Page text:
Flashing the BIOS is one of the most feared topics related to computers. Yes, people should be very cautious because it can be dangerous. This article is going to focus on the basics and explain ways to flash the BIOS, precautions and how to recover in case of a bad flash.
First of all, let's get into the basics. What is the BIOS and why should you flash it? Let me explain. It's the acronym for Basic Input/Output System. It's one of the most crucial components on a motherboard. It determines and tells your computer what it can do without accessing any other files or programs from your storage; it acts like simple software. Basically the BIOS contains all the information that's needed for your computer to POST (=Power on Self Test). This includes how to control your keyboard, communicate with your processor, send/receive video signals to/from your monitor, and recognize your components (hard drives, optical drives, USB devices, serial ports and so on). If this makes sense then you understand that without the BIOS a computer would not boot at all (no POST); neither will it boot with a defective/corrupted BIOS.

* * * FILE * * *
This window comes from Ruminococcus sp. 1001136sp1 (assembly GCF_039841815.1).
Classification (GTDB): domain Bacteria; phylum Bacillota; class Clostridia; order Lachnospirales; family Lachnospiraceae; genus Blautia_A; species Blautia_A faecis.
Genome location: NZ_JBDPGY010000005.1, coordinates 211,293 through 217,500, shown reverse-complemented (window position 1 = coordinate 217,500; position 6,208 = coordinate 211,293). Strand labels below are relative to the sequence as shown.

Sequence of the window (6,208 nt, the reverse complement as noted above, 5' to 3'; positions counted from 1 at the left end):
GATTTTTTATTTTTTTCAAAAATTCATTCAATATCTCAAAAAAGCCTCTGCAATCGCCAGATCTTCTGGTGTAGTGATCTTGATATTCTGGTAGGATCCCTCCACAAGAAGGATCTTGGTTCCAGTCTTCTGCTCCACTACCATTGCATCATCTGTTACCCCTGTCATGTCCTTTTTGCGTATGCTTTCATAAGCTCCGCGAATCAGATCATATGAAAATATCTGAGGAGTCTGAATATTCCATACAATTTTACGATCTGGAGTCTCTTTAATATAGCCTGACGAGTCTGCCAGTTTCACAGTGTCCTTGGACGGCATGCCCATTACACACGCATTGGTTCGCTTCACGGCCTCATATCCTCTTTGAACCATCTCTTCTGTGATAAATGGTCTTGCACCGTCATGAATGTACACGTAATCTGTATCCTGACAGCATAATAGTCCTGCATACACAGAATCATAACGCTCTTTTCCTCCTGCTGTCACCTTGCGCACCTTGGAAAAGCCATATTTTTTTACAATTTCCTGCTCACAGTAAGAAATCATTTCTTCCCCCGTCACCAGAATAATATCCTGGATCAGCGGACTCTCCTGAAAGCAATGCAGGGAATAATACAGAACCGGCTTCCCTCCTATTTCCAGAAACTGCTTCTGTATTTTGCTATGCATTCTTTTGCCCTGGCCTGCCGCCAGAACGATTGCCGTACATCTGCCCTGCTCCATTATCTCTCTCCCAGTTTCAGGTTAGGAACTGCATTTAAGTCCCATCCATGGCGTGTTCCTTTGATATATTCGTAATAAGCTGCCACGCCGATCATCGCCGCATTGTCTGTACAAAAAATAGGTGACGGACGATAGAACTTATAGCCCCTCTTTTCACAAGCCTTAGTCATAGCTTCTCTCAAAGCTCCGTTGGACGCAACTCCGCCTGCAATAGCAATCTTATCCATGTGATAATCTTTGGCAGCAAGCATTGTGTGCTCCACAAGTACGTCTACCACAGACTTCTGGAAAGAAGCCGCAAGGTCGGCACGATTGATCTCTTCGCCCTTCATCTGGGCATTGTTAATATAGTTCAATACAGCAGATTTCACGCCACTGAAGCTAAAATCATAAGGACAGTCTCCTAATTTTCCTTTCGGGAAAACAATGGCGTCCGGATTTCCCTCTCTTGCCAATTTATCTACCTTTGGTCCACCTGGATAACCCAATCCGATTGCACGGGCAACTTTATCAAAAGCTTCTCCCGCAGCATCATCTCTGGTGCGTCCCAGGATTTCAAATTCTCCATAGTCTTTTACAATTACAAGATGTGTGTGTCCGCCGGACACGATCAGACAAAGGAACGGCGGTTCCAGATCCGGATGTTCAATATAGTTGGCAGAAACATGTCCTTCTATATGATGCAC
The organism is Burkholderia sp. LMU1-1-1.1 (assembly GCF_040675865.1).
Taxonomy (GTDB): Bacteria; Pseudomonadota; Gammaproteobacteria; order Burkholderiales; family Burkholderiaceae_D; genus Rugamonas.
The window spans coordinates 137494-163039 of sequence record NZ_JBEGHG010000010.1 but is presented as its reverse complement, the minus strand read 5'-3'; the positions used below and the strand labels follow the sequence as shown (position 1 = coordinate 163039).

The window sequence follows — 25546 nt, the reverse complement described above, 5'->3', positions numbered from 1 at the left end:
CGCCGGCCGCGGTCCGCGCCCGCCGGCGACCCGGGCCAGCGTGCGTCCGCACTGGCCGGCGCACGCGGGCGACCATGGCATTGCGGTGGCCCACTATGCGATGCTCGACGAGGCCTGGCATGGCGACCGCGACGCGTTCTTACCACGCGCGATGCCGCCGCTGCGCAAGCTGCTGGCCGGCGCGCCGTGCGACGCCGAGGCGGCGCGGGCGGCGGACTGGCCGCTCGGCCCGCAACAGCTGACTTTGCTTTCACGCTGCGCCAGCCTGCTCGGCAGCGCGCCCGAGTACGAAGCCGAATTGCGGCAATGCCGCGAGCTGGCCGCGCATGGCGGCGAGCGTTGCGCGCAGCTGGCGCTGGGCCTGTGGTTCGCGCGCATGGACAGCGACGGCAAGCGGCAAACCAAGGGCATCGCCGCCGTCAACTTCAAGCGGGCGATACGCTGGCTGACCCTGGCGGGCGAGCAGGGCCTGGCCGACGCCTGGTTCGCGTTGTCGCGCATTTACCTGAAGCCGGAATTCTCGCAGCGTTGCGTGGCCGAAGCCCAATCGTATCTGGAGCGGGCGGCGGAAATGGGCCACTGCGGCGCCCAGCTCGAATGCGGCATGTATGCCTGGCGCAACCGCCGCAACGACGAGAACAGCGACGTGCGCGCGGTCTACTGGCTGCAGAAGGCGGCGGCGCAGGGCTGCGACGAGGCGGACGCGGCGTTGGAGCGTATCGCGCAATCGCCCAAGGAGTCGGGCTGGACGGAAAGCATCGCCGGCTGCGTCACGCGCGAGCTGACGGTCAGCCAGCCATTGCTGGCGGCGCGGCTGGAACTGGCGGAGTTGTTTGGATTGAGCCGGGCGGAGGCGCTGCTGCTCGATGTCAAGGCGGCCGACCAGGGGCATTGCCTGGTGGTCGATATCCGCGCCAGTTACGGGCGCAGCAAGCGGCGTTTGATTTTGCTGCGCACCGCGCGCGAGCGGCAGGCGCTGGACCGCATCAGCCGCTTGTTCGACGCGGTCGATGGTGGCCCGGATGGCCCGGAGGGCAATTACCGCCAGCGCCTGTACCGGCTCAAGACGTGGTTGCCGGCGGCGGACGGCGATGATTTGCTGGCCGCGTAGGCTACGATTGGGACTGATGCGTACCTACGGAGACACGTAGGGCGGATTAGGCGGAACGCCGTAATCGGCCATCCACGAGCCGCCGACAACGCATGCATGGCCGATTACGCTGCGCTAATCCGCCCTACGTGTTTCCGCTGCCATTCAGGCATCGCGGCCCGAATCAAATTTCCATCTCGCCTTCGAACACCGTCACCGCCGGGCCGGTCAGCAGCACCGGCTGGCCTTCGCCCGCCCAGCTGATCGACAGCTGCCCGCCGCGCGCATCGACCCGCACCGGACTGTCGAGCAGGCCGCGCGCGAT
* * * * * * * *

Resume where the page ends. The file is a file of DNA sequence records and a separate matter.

Why should we flash the BIOS? It's simple. When manufacturers release a new motherboard, of course, the BIOS on the board is already flashed. Since technology advances in quantum leaps it's very important to realize that in a matter of weeks or months new products are going to be released. So computers should support them, right? That's the bottom line here. Flashing your BIOS to the latest release is crucial because it enhances your system's capabilities, helps it to detect newer devices and components (bigger hard drivers, newer processors, and so forth), and improves stability (very often in the latest BIOS flashes manufacturers apply a series of bug fixes). There is always a "change-log" included with every newer BIOS release that should be your number 1 must-read piece of information; it helps you decide whether or not it's worth it to flash that specific version.
BIOS Chips and Manufacturers
There are quite a few manufacturers that are producing different BIOS chips: Award, AMI, Phoenix, and IBM. Most commonly you can find AMIs, AWARDs and PHOENIXes. The BIOS is stored on a ROM chip.
These ROM BIOS chips can be of different measurements and look different from each other. Check out the following two types of chips. The one on the left is an AWARD (as stated on the sticker), while the one on the right is a Phoenix chip.
You may find other chips that can't be "taken out" with extractors; on older systems quite often the BIOS chip was soldered directly on the board.
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